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Education Allows the Seeds of Hope to Grow

Wednesday, August 22nd, 2012

Dear Friend,

We are all so familiar with the rituals of going back to school, finding the right lunchboxes and notebooks as we get ready for the excitement and, yes, sometimes dreading that first day. Whether you are letting go of the hand of a 5-year-old starting kindergarten or hugging goodbye an 18-year-old college freshman, the end of summer and beginning of fall always mark an emotional benchmark of life.

Education has been at the center of my life since the Maryknoll Sisters first welcomed me to elementary school in Hong Kong. I came to this country to attend Purdue University, got my Ph.D. there and made my career in higher education before coming to Catholic Relief Services. I am so proud of my two boys, graduates of the University of Notre Dame who continued their studies: one in medicine, the other in theology.
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Sri Lanka: From Bombs and Bunkers Back to the Classroom

Friday, March 23rd, 2012
Sri Lanka class

Tamil children learn letters, numbers, songs and dances at a preschool in northwest Sri Lanka. Jesuit Refugee Services runs several such preschools with funding from Catholic Relief Services. Photo by Laura Sheahen/CRS

By Laura Sheahen,

“When the bombing was bad, we didn’t go to school. We were in the bunker,” says 10-year-old Anthony.* “I put my fingers in my ears to shut out the shelling.”

Huddled in a hole dug quickly in the ground, with sandbags to protect them from blasts and tree branches screening their “bunker” from view, Anthony and his mother waited hours with their neighbors until the bombing stopped. Across northern Sri Lanka, thousands of children were doing the same thing, over and over, day after day.

A decades-long civil war in this island nation near India brought tremendous suffering to both sides. It also robbed children of an education. Bombardments destroyed schools and frequent evacuations uprooted students. Eventually, even makeshift classes held under trees became impossible.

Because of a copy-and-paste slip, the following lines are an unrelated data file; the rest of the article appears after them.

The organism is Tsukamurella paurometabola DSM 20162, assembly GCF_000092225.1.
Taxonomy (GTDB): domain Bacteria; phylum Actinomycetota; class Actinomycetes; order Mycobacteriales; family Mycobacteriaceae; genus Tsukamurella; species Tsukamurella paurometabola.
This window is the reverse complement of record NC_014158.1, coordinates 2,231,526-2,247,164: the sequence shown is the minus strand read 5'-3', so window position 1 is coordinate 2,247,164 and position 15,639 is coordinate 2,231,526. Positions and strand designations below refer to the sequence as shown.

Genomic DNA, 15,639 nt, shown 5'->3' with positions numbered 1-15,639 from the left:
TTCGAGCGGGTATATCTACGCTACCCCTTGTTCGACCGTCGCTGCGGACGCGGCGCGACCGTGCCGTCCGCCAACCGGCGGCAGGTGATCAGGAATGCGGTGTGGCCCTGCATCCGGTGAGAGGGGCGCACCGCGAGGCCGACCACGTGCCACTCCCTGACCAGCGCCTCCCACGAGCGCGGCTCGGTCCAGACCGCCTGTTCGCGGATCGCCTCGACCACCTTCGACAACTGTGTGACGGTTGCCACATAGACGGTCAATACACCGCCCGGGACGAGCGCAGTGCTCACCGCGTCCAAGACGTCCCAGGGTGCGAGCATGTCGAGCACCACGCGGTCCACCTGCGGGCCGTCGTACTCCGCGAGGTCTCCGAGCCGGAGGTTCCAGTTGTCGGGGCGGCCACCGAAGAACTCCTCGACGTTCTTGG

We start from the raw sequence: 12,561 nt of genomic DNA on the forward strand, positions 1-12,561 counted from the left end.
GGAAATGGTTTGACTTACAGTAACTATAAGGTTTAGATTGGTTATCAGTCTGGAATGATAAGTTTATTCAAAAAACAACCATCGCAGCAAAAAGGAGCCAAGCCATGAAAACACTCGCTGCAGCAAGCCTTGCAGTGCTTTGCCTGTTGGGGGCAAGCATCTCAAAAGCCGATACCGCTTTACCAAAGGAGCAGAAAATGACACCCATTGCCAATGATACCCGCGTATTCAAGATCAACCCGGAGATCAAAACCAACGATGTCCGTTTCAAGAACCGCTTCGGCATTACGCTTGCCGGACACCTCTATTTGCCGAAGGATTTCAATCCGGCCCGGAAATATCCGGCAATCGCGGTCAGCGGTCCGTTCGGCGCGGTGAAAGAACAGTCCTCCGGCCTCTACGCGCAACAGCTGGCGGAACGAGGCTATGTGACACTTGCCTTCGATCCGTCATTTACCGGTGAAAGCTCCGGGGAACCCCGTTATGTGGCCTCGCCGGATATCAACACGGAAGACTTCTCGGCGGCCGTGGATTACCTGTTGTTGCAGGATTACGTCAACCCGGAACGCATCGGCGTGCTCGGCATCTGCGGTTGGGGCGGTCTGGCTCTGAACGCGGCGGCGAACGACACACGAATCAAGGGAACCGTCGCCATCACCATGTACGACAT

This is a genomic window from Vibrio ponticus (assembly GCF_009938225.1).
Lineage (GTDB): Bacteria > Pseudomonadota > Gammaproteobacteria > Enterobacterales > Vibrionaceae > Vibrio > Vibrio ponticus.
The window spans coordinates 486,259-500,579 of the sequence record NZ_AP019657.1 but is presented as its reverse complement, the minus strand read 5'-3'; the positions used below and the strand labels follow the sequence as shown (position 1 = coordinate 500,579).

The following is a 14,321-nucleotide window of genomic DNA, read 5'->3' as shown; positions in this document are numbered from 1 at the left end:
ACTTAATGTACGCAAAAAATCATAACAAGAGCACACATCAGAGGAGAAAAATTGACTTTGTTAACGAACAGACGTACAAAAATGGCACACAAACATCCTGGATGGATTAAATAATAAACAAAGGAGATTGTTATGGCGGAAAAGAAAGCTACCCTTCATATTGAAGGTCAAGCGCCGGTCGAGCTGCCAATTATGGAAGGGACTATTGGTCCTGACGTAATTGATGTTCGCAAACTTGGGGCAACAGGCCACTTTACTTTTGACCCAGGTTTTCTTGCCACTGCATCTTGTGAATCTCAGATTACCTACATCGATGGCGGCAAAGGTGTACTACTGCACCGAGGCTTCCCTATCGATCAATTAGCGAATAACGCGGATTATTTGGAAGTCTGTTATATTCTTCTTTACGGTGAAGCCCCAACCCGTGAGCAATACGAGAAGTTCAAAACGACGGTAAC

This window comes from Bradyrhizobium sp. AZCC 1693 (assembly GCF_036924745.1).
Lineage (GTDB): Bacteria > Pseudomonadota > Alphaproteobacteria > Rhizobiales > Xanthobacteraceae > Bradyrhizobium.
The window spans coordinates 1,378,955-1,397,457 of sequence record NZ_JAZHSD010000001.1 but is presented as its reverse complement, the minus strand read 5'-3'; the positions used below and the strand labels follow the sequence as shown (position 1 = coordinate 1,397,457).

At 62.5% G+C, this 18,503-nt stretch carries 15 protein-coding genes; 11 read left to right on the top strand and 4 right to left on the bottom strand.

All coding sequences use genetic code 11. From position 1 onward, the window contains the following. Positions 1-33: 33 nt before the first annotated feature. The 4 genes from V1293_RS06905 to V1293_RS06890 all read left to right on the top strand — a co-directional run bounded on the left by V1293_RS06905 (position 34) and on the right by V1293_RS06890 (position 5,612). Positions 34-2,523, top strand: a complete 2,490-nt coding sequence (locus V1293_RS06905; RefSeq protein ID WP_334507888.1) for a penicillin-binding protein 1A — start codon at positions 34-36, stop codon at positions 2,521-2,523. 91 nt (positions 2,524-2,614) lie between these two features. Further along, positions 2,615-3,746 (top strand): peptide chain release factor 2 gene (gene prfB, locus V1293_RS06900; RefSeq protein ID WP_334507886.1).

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Education in Afghanistan: Up Close with CRS

Thursday, September 29th, 2011
Afghanistan Education

As her classmates look on, a young girl in the village of Bahar-e-Olia completes an art lesson on the white board. CRS organized this class through its Community Based Education program, which launched in Afghanistan in 2006 to make education accessible to Afghanistan’s children, many of whom were cut off by mountainous terrain and poor roads from formal education institutions. Photo by David Snyder for CRS

By David Snyder,

I’m wrapping up five days up here in west-central Afghanistan with CRS, and I have to say it’s been an amazing week. I’ve been to Afghanistan once before but I was only in Kabul. Ghor Province, of which Chakhcharan is the capital, is like a different world.

CRS has been working here since 2006 and much of their programming centers around water and education. From a photographer’s standpoint they are amazing projects to photograph—clear running spring water against a parched and seemingly desolate landscape, and the cherubic faces of Afghan children in dimly lit village classrooms.

But beyond the visual elements of the last few days, the work being done here helps to put Afghanistan in a different context for me. Before this trip I knew only the TV news version—suicide bombings and casualty figures, nightly tragedies that run the risk of inuring us to the plight of human beings in this country.
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Education: Afghanistan’s Women Welcome Wake-up Call

Thursday, August 11th, 2011
Afghan sewing

CRS helps women’s groups make dresses, jam, and other products. The money they earn helps buy food, clothing, and school supplies for their children. Photo by Laura Sheahen/CRS

“It’s like we were sleeping and now we’ve woken up.”

Rahima, a woman in western Afghanistan, is talking about what it’s like to be able to read: to read a medicine bottle, a sign at a vegetable market, your own name. In Afghanistan, where many men and vast numbers of women are illiterate, learning to read feels life-changing.
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Malawi School Conference

Monday, October 4th, 2010
Malawi school

Children attend an outdoor school in Malawi. A CRS sponsored Malawi Education Symposium brought together government officials, the church, NGOs and civil society to discuss the changes needed in Malawi’s current education system. Photo by CRS staff

As I lifted the last box of poster board and markers into the truck, it suddenly occurred to me that it was over. The two day education symposium titled “Solidarity in Action to Improve Education” I had helped organize as part of a CRS Malawi taskforce was now in the past. Upon my arrival in Malawi to begin my assignment as an International Development Fellow, I was immediately assigned to assist with the organization of a symposium focused on pre-university education.

Since 1990 Malawi has witnessed a 136 percent increase in primary school enrollment. While this increase is encouraging, student-teacher ratios have exploded as a result. Currently there are 80 students to every 1 teacher, which means a decrease in the quality of education and subsequent learning achievement. Actual learning time is low. Each year 20 percent of Malawian students repeat a grade. That’s the highest among the countries monitored by the Southern African Development Community. School attendance expectancy in Malawi is only 7 years. It is not uncommon to find a group of 100 or more children competing for shade in their outdoor classroom, with their teacher sparingly distributing what few books they have.
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Congo Video: Development – The New Name of Peace

Thursday, April 23rd, 2009